OCEAN CITY – Worcester County Public Schools encouraged educators to get excited for the new school year with a kickoff celebration this week.
On Tuesday, the school system hosted its third annual #WeAreWorcester Opening Kick-Off. Faculty and staff, all clad in Worcester T-shirts, filled the Ocean City Performing Arts Center to hear remarks from elected officials as well as from Superintendent Lou Taylor and motivational speaker Patrick Briggs.
“When I look out here this morning, the first thing that comes to mind is ‘wow,’” said Bill Gordy, president of the school board. “Even though we are in our third year of this kickoff event, I’m always amazed at the level of excitement and pride that each of you bring to this arena.”
Taylor thanked elected officials for their support of the local educational system and instructed those in the audience to remember what their true purpose was as educators.
“The real reason we’re here is for the 6,700 kids that will enter our schools on Tuesday,” he said. “Last year I talked about making it magical. This year, I’m going to talk about the sky being the limit and making a difference.”
Taylor recounted experiences from his time as principal of Stephen Decatur High School. He talked about a mentoring program he’d started and how it had shown him the barriers some students faced in their lives.
“We’ve got intelligent, smart, gifted people in this audience who can make that difference …,” he said. “We’ve got to get inside of these kids because they deserve that. We remove those barriers and the sky will be the limit.”
Briggs, the keynote speaker for this year’s kickoff event, is a director of AVID, a nonprofit that promotes a student-centered approach to teaching. He spoke to the crowd about what he’d learned as a middle school science teacher in Texas and how he believed achievement gaps were actually opportunity and expectation gaps. He said he hated the term “achievement gap.”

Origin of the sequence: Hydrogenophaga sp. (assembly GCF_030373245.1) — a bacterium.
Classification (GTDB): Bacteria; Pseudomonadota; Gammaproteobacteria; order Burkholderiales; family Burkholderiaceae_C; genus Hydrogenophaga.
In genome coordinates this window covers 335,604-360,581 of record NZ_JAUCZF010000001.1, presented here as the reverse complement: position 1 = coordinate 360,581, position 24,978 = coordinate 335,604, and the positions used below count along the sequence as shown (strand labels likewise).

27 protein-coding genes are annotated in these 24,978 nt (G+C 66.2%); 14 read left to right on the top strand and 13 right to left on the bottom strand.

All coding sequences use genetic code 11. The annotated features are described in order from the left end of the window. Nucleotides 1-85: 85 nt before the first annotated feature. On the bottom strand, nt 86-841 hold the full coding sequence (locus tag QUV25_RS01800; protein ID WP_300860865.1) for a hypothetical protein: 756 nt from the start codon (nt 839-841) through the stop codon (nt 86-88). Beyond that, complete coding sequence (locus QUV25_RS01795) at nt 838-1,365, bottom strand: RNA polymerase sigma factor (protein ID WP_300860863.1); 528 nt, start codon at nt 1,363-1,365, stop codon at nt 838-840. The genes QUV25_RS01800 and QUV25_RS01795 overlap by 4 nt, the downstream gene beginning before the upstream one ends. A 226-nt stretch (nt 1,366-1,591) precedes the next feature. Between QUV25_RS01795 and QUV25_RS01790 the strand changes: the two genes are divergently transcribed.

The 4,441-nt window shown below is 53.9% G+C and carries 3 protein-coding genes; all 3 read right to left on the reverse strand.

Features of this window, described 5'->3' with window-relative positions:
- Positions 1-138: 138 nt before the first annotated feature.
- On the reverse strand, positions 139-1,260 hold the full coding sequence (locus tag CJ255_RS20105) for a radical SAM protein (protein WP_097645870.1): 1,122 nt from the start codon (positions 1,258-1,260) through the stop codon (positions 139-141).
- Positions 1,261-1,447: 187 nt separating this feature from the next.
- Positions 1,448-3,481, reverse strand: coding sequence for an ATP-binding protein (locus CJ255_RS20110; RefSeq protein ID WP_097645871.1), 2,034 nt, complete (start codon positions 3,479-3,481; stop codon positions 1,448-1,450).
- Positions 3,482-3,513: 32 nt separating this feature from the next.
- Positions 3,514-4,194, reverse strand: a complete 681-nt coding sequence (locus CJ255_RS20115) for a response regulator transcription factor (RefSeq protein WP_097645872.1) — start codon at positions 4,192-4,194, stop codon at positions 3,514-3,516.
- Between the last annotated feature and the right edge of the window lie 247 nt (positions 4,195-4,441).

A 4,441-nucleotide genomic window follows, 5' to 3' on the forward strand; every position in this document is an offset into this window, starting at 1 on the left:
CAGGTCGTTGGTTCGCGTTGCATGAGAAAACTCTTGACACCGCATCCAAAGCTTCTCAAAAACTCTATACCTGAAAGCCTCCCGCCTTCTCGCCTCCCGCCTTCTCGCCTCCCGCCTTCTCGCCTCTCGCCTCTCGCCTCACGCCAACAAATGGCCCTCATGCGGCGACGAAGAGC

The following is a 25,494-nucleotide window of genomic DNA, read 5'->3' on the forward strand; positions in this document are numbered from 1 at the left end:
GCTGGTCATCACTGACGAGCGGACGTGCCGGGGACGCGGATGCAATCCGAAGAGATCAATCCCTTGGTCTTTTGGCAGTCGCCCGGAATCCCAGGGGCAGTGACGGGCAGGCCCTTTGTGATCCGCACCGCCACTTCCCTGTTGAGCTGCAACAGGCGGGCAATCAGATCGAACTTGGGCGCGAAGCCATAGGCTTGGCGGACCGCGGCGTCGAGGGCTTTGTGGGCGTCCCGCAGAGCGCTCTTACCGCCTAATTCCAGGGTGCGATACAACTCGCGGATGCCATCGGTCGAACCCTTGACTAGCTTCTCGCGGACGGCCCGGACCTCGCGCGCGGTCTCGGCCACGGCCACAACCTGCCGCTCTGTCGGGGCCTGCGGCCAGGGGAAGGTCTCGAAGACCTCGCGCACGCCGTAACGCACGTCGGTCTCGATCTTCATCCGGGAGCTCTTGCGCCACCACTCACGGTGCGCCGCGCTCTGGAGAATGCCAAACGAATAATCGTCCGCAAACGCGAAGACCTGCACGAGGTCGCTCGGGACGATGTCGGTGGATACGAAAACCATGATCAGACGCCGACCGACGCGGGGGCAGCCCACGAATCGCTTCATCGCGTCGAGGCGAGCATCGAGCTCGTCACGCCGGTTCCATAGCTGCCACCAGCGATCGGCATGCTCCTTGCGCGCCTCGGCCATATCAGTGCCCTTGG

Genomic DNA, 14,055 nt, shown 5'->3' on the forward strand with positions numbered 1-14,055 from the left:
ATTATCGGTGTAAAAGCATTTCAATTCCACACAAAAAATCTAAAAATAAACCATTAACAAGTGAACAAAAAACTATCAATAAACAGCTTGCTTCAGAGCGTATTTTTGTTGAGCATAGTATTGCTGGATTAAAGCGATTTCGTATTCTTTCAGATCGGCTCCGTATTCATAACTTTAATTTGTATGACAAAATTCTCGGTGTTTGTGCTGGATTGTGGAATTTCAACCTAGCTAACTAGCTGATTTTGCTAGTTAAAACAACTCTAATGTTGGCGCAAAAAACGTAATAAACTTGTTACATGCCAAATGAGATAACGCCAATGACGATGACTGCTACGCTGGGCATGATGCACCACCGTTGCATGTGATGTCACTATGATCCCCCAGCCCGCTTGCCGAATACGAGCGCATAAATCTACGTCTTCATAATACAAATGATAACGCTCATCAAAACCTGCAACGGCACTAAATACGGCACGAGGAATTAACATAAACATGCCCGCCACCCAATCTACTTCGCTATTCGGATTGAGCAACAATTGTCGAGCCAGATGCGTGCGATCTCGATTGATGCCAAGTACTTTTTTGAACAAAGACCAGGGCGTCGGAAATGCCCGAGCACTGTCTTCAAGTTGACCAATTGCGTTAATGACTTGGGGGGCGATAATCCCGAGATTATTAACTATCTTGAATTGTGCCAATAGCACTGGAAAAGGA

“It is a label this country slaps on people like me,” Briggs said, adding that he’d grown up in inner city Houston. “I can give you 50 reasons why I should be dead or in prison. I’m a statistical anomaly.”
He said the achievement gap didn’t exist for him because he’d met great educators.
“That’s why we as educators, we’re the most powerful people on the planet,” he said.
Briggs also talked about efforts to improve student behavior. He said half the country’s prison population would be back in prison within three years of being released.
“It’s a punishment,” he said. “Like in-school suspension.”
He stressed the importance of building relationships with students. He said the issue with programs like in-school suspension was the fact that the students would eventually return to class and teachers would still have to deal with their behavior.
“You going to work on relational capacity or write him up again?” Briggs said.
He added that punishment might modify an individual’s behavior when the punisher was present — such as the way motorists slow down when driving by a police car — but said it wouldn’t change their overall behavior.
“Punishment doesn’t change behavior,” he said. “Teaching changes behavior.”
Tuesday’s back-to-school kickoff culminated with a presentation by Fred Hertrich of the Hertrich Family of Automotive Dealerships. Hertrich presented Gina Russell, the 2019 Worcester County Teacher of the Year, with the keys to a new car she’ll have the use of this year. The company will also be giving away $25,000 in regional classroom grants.
“Our company supports educators because the majority of our team, including myself, benefited from a public education on the Eastern Shore,” Hertrich said. “We invest in you because you invested in us. We want to recognize your hard work and sacrifice. We know a strong education system means a strong community.”